You’re thirst for knowledge is incredible. Keep going!!!

          What kind of books are you looking for? If you’re learning Ruby, this one is great: If you want more lighter reading about programming culture and building products, this one is great:

          • Adam Boatman

            Outstanding!! Thank you very much. I’ll take a gander at them

          • Adam Boatman

            I hope you don’t mind. I began reading the book you recommended by Jeff Atwood and I recently posted on my blog about you being a mentor to me. I’m almost finished with the courses on Computer Science for Everyone and I’ll be headed to CS106A. The holidays have stalled me slightly but I know I need to stay the course. Thanks again

          • Hi Adam,

            Happy New Year!!!! I love reading your blog posts, and I’m looking forward to what you’ll do in 2013 🙂

            I love my kindle as well, so can totally relate. I’ll let you know if I come across any other books. So excited for you!!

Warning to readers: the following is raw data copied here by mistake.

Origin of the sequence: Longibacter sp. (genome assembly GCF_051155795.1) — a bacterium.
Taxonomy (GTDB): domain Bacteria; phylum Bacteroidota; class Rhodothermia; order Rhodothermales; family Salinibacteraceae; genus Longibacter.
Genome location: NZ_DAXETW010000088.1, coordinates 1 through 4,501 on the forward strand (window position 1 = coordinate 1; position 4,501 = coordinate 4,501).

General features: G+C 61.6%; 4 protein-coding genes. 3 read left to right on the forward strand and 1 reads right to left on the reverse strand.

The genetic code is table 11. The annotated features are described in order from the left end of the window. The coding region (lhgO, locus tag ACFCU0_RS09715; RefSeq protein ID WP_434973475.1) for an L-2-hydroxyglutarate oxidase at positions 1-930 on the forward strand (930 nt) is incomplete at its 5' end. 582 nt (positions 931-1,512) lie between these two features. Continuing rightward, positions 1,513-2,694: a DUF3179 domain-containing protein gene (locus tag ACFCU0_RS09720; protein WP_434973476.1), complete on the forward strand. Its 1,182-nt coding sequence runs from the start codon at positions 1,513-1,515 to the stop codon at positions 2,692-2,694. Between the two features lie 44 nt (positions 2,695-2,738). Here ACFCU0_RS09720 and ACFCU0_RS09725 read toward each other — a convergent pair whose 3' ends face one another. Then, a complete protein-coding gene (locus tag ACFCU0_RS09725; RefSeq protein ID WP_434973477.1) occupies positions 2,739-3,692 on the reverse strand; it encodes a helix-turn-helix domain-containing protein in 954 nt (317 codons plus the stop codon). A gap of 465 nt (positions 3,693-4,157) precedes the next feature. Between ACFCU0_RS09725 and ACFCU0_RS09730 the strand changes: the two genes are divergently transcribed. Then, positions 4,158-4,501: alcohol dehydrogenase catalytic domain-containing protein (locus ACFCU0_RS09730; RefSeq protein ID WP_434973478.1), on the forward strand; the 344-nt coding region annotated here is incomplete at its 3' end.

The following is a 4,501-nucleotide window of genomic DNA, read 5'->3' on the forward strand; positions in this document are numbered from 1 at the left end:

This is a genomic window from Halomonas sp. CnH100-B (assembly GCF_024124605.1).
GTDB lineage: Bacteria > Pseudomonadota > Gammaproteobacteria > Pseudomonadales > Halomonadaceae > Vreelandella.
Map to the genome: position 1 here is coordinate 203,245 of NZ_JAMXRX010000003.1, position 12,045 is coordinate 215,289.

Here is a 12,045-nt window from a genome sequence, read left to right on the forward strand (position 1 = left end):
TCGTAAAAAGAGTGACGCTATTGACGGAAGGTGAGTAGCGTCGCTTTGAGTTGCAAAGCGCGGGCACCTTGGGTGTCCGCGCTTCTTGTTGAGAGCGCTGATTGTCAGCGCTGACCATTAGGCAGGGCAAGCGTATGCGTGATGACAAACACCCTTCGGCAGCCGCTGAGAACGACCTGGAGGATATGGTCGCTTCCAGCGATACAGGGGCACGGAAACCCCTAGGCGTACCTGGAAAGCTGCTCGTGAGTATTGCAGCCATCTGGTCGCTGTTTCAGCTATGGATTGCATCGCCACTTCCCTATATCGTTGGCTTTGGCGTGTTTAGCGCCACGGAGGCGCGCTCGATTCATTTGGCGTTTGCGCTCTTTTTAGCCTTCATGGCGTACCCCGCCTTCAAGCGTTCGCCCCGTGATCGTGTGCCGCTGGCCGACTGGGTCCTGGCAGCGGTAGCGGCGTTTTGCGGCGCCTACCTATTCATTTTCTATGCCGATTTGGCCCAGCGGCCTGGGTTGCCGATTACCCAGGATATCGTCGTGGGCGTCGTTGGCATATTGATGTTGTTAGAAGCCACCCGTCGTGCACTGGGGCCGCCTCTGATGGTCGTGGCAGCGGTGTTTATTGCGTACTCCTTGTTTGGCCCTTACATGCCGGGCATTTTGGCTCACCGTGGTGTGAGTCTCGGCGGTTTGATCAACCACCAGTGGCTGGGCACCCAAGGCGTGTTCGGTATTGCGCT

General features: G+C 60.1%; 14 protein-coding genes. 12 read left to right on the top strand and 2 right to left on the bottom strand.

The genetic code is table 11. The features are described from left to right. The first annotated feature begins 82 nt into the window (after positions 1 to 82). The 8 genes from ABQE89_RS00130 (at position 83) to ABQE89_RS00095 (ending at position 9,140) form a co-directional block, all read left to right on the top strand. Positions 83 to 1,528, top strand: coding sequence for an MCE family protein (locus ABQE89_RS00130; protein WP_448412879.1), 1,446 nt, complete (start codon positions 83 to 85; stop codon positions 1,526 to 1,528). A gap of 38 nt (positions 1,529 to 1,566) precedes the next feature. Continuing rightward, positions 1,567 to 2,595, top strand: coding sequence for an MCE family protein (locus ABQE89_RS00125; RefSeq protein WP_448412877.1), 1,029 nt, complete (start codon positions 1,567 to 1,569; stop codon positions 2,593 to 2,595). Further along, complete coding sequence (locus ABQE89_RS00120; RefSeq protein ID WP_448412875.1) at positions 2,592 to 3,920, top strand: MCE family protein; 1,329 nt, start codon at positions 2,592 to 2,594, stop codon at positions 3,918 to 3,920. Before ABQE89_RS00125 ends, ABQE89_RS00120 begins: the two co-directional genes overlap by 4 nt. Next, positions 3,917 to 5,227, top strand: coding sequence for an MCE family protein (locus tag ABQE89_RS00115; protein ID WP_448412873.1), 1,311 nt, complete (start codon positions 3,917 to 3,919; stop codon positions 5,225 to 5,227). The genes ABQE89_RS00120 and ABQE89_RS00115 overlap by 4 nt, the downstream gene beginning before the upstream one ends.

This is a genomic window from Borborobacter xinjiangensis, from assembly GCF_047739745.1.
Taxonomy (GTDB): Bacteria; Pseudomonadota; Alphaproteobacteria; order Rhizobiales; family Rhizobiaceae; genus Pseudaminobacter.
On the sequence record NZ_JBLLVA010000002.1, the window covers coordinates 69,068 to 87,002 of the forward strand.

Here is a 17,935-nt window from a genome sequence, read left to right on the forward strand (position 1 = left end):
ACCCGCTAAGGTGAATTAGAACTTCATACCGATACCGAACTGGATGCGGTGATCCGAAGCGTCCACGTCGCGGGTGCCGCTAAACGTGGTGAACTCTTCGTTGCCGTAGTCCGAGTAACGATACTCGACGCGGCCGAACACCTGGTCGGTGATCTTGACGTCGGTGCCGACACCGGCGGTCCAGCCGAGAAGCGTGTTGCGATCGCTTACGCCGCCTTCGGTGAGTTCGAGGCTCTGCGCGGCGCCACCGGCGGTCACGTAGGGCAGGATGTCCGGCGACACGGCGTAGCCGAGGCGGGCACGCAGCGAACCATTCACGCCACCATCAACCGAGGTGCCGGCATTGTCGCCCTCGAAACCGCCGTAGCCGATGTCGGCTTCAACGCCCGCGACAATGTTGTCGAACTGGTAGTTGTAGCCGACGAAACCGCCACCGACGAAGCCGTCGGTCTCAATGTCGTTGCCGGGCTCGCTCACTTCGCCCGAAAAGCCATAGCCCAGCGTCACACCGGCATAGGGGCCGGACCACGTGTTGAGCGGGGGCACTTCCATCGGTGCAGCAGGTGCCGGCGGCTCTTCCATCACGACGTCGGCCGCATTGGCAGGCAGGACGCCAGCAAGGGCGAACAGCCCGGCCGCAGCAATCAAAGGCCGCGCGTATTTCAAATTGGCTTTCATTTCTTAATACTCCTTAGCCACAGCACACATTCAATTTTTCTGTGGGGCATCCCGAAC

• Adam, just saw this – looks like a great reading list:

          • Adam Boatman

            Oh also, I guess I failed to mention I found when doing some research on you. What can I say… I attempt to be thorough. Anyways, great idea. I Love workflowy. com I’m about to finish Jeff Atwood’s book and I’ll be writing a blog post about it. I can’t get the other book your recommend because I’m a child of the 21st century…. Instant gratification is key 🙂 So I’m more focused on ebooks because I can mark and highlight them. Anymore suggestions? OH… HAPPY (soon to come) NEW YEAR!!!! I pray your holidays were well

  • Shay

    Hello Natasha, You have motivated me in so many ways and I really appreciate the effort you have put forth to get information to those seeking guidance. With that said – I am purchasing your book today. I am currently an IT Project Manager and have been wanting to take my career to the next level. I will continue to follow you and your posts as I enter into this exciting Learning journey.

    • Hi Shay,

      I’m super excited for your resolution to take your career to the next level! Thank you for purchasing my book, I’ll send you a follow up email so you have my email address and can let me know if you need any help or have any questions.

      Happy Learning!

  • Ann